Plus, the Adam is priced competitively with base, non-Pixel Qi model starting out less than the iPad. For better or worse, the Adam carries the same price worldwide which simplifies things for the company, but leaves some consumers paying more (or less).
Best of luck, Notion Ink
The Notion Ink Adam isn’t an iPad killer. It won’t outsell the Samsung Galaxy Tab. The Motorola Xoom will be the Android tablet of 2011. But that’s not to say the Adam won’t be loved by many. It seems like quality kit and we give Notion Ink all the props in the world for at least trying. They stuck in there and moved their product from concept to production. That’s awesome.
My only fear is that they are following their Indian counterpart, Tata Motors, down a road to obscurity. Just like with the Tata Nano, the first round of Adam pre-orders were quickly snatched up. But pre-orders are easy thanks to loyal fans. Keeping up the same pace two, three, ten months from now is not. Tata is now suffering after the initial hype died and only sold 509 cars in November.
Notion Ink thankfully doesn’t have to worry so much about the manufacturing as the car company as the Adam is built in an outsourced Chinese factory. The company has also been uniquely transparent throughout the Adam’s development process, which is something Tata simply couldn’t do. But the Adam has the same sort of Indian national savior hype surrounding it as the Nano and Notion Ink is seemingly living within the dream. Such excitement can result in rushed decisions and unrealistic expectations. The company’s past marketing blunders, including a pre-order launch day that was marred with sudden terms of service changes and shoddy website planning, all adds to the picture of a young and inexperienced company.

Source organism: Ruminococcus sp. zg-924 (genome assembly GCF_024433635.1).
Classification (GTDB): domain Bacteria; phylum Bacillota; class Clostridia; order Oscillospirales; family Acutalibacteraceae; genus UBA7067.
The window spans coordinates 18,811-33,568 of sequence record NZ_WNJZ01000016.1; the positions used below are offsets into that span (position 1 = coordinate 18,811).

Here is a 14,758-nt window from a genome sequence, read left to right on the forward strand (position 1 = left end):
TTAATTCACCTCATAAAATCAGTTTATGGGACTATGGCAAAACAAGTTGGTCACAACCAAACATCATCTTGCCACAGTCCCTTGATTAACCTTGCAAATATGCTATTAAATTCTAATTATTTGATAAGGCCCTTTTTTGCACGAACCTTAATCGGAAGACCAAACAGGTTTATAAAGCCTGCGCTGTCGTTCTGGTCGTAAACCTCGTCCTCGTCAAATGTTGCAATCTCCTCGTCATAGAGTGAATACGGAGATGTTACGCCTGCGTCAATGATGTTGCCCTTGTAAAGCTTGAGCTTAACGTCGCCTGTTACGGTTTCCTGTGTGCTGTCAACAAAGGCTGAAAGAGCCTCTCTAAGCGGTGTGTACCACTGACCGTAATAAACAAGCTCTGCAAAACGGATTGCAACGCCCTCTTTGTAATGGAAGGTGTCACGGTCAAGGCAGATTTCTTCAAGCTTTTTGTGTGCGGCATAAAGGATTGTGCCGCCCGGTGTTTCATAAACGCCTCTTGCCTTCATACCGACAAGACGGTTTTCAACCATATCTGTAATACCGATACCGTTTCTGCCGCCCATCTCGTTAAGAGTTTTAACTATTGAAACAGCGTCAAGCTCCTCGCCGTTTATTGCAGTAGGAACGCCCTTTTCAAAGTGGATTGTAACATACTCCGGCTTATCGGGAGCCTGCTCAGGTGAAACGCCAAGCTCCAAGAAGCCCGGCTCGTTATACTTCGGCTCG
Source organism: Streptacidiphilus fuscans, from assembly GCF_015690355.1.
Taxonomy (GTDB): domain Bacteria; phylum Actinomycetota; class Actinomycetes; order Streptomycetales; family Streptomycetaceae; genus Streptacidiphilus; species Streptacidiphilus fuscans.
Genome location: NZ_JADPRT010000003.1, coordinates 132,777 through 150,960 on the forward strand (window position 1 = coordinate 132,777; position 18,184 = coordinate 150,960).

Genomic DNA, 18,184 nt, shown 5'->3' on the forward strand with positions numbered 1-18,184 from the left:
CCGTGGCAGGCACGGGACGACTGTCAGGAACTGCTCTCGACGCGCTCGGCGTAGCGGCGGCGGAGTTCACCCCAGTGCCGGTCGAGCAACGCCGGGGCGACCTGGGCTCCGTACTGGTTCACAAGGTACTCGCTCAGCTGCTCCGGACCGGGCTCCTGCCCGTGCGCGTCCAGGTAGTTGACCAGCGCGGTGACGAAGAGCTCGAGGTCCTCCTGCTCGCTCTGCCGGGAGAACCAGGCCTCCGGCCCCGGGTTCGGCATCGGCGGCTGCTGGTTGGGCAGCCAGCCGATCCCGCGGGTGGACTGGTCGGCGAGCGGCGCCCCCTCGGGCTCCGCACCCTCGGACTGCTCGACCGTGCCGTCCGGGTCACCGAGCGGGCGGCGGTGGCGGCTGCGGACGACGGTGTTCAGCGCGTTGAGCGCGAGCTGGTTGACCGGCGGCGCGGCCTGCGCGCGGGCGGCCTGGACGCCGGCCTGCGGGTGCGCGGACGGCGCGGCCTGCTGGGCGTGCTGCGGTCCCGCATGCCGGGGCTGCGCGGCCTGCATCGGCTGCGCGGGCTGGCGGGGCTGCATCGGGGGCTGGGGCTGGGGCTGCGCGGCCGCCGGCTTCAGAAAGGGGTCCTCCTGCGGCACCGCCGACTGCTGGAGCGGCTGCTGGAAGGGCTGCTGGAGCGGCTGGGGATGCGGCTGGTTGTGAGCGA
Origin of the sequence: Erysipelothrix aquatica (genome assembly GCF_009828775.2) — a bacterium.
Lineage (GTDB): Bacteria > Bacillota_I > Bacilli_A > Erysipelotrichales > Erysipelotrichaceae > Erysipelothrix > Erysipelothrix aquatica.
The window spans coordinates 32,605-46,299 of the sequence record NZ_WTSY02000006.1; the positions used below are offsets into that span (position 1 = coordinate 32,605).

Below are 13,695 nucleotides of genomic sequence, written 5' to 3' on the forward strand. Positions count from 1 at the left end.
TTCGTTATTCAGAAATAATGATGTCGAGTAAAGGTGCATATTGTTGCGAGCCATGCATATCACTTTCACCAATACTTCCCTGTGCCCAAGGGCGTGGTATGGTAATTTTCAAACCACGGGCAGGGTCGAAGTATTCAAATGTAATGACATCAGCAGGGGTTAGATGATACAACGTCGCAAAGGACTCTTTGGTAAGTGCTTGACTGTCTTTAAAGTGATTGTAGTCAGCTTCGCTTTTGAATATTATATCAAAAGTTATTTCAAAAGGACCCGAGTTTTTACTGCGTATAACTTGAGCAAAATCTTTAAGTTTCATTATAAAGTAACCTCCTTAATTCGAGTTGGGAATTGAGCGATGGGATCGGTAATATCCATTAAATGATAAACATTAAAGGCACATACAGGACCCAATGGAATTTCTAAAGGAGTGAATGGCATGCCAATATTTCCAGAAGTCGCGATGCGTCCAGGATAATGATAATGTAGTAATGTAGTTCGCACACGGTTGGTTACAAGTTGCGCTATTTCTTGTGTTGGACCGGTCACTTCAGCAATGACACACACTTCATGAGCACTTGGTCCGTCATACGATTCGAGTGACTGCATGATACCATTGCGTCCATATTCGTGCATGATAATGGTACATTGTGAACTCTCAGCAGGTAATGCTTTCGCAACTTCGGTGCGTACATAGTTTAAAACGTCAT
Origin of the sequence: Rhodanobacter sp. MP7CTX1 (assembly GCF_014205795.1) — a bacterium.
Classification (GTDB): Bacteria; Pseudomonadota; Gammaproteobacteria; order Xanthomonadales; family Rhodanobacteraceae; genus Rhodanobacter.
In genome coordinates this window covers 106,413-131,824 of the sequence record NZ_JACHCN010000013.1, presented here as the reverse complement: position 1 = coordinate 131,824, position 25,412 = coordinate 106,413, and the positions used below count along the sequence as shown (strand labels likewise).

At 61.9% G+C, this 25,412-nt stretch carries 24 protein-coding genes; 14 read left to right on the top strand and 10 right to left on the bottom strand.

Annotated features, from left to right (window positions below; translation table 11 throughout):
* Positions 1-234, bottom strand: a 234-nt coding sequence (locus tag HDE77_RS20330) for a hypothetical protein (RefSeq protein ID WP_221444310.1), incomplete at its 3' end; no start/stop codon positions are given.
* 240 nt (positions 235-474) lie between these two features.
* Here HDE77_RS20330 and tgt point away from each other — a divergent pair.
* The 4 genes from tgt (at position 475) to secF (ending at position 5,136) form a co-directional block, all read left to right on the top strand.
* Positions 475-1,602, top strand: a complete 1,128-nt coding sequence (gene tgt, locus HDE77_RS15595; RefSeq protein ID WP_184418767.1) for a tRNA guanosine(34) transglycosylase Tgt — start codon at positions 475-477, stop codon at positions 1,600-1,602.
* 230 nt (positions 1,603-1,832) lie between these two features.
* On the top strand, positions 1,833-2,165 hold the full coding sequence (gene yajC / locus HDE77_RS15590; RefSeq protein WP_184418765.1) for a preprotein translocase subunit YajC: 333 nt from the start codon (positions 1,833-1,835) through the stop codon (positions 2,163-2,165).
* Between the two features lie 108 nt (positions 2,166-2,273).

The Adam isn’t on the market yet. The first round of pre-orders were held up by the FCC, but shipping should start shortly now that the government suits approved it. Notion Ink also just announced a second set will be available to order in the coming days.
The isn’t an endorsement for the Adam. John and I only touched the device for a few quick minutes at CES and actually walked away a bit underwhelmed. The Pixel Qi screen is about as vibrant as LCD screens from the mid-’90s and the whole interface had a noticeable amount of lag. It’s rather heavy, and it’s still not clear if the tablet will be able to run Honeycomb. But maybe it’s something you need to use to truly appreciate, which is why we ordered a unit the first day it was available and are eager to try it out.
Even if the Adam fails in the marketplace, Notion Ink doesn’t seem like a company that will simply fade away. These boys seem to have staying power. Hopefully they paid attention to their past mistakes because ’round here, we’re all for smaller companies making their mark and Notion Ink will probably do just that.